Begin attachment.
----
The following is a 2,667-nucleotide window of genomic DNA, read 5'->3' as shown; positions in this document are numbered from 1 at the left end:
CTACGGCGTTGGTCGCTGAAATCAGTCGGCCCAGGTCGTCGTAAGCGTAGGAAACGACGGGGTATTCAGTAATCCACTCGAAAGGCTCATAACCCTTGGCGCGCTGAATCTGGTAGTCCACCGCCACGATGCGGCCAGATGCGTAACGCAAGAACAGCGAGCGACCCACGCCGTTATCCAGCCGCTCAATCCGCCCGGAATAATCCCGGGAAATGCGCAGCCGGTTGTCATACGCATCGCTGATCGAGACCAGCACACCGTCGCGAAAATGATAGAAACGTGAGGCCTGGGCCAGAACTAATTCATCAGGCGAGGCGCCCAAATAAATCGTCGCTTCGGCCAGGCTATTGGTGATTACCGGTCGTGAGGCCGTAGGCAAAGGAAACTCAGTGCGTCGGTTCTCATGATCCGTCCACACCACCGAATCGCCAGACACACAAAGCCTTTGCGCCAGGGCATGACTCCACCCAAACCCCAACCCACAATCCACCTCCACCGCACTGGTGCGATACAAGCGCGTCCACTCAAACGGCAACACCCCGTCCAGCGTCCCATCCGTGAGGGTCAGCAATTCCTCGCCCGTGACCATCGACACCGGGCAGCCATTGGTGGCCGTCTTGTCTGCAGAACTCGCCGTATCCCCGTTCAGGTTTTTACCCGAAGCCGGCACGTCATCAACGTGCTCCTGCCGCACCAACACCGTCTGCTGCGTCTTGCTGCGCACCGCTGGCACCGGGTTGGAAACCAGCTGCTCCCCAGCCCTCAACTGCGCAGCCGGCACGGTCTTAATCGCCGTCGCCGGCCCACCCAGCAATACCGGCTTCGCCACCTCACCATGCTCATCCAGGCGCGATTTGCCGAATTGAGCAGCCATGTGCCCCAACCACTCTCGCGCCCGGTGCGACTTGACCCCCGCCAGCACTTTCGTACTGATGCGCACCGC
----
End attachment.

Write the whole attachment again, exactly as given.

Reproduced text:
The following is a 2,667-nucleotide window of genomic DNA, read 5'->3' as shown; positions in this document are numbered from 1 at the left end:
CTACGGCGTTGGTCGCTGAAATCAGTCGGCCCAGGTCGTCGTAAGCGTAGGAAACGACGGGGTATTCAGTAATCCACTCGAAAGGCTCATAACCCTTGGCGCGCTGAATCTGGTAGTCCACCGCCACGATGCGGCCAGATGCGTAACGCAAGAACAGCGAGCGACCCACGCCGTTATCCAGCCGCTCAATCCGCCCGGAATAATCCCGGGAAATGCGCAGCCGGTTGTCATACGCATCGCTGATCGAGACCAGCACACCGTCGCGAAAATGATAGAAACGTGAGGCCTGGGCCAGAACTAATTCATCAGGCGAGGCGCCCAAATAAATCGTCGCTTCGGCCAGGCTATTGGTGATTACCGGTCGTGAGGCCGTAGGCAAAGGAAACTCAGTGCGTCGGTTCTCATGATCCGTCCACACCACCGAATCGCCAGACACACAAAGCCTTTGCGCCAGGGCATGACTCCACCCAAACCCCAACCCACAATCCACCTCCACCGCACTGGTGCGATACAAGCGCGTCCACTCAAACGGCAACACCCCGTCCAGCGTCCCATCCGTGAGGGTCAGCAATTCCTCGCCCGTGACCATCGACACCGGGCAGCCATTGGTGGCCGTCTTGTCTGCAGAACTCGCCGTATCCCCGTTCAGGTTTTTACCCGAAGCCGGCACGTCATCAACGTGCTCCTGCCGCACCAACACCGTCTGCTGCGTCTTGCTGCGCACCGCTGGCACCGGGTTGGAAACCAGCTGCTCCCCAGCCCTCAACTGCGCAGCCGGCACGGTCTTAATCGCCGTCGCCGGCCCACCCAGCAATACCGGCTTCGCCACCTCACCATGCTCATCCAGGCGCGATTTGCCGAATTGAGCAGCCATGTGCCCCAACCACTCTCGCGCCCGGTGCGACTTGACCCCCGCCAGCACTTTCGTACTGATGCGCACCGC